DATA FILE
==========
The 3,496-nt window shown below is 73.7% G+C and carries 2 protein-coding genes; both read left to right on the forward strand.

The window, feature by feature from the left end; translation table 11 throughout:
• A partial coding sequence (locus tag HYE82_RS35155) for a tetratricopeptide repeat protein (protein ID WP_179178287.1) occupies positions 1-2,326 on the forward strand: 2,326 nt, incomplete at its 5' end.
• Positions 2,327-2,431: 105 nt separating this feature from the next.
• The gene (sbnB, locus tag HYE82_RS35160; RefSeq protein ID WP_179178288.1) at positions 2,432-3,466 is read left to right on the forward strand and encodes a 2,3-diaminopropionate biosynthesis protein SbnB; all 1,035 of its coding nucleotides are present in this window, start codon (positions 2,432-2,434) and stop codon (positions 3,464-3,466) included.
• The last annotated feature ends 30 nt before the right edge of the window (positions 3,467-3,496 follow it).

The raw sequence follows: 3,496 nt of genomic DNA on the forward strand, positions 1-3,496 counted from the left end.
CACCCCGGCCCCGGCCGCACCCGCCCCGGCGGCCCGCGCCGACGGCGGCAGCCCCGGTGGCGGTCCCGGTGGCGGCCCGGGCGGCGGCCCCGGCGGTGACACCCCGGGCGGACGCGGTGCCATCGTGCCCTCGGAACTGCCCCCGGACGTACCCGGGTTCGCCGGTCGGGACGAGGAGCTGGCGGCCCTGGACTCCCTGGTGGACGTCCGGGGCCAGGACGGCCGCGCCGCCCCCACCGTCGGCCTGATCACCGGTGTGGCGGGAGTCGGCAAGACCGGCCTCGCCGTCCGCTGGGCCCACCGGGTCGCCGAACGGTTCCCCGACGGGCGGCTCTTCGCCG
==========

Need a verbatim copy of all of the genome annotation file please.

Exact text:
The 3,496-nt window shown below is 73.7% G+C and carries 2 protein-coding genes; both read left to right on the forward strand.

The window, feature by feature from the left end; translation table 11 throughout:
• A partial coding sequence (locus tag HYE82_RS35155) for a tetratricopeptide repeat protein (protein ID WP_179178287.1) occupies positions 1-2,326 on the forward strand: 2,326 nt, incomplete at its 5' end.
• Positions 2,327-2,431: 105 nt separating this feature from the next.
• The gene (sbnB, locus tag HYE82_RS35160; RefSeq protein ID WP_179178288.1) at positions 2,432-3,466 is read left to right on the forward strand and encodes a 2,3-diaminopropionate biosynthesis protein SbnB; all 1,035 of its coding nucleotides are present in this window, start codon (positions 2,432-2,434) and stop codon (positions 3,464-3,466) included.
• The last annotated feature ends 30 nt before the right edge of the window (positions 3,467-3,496 follow it).

The raw sequence follows: 3,496 nt of genomic DNA on the forward strand, positions 1-3,496 counted from the left end.
CACCCCGGCCCCGGCCGCACCCGCCCCGGCGGCCCGCGCCGACGGCGGCAGCCCCGGTGGCGGTCCCGGTGGCGGCCCGGGCGGCGGCCCCGGCGGTGACACCCCGGGCGGACGCGGTGCCATCGTGCCCTCGGAACTGCCCCCGGACGTACCCGGGTTCGCCGGTCGGGACGAGGAGCTGGCGGCCCTGGACTCCCTGGTGGACGTCCGGGGCCAGGACGGCCGCGCCGCCCCCACCGTCGGCCTGATCACCGGTGTGGCGGGAGTCGGCAAGACCGGCCTCGCCGTCCGCTGGGCCCACCGGGTCGCCGAACGGTTCCCCGACGGGCGGCTCTTCGCCG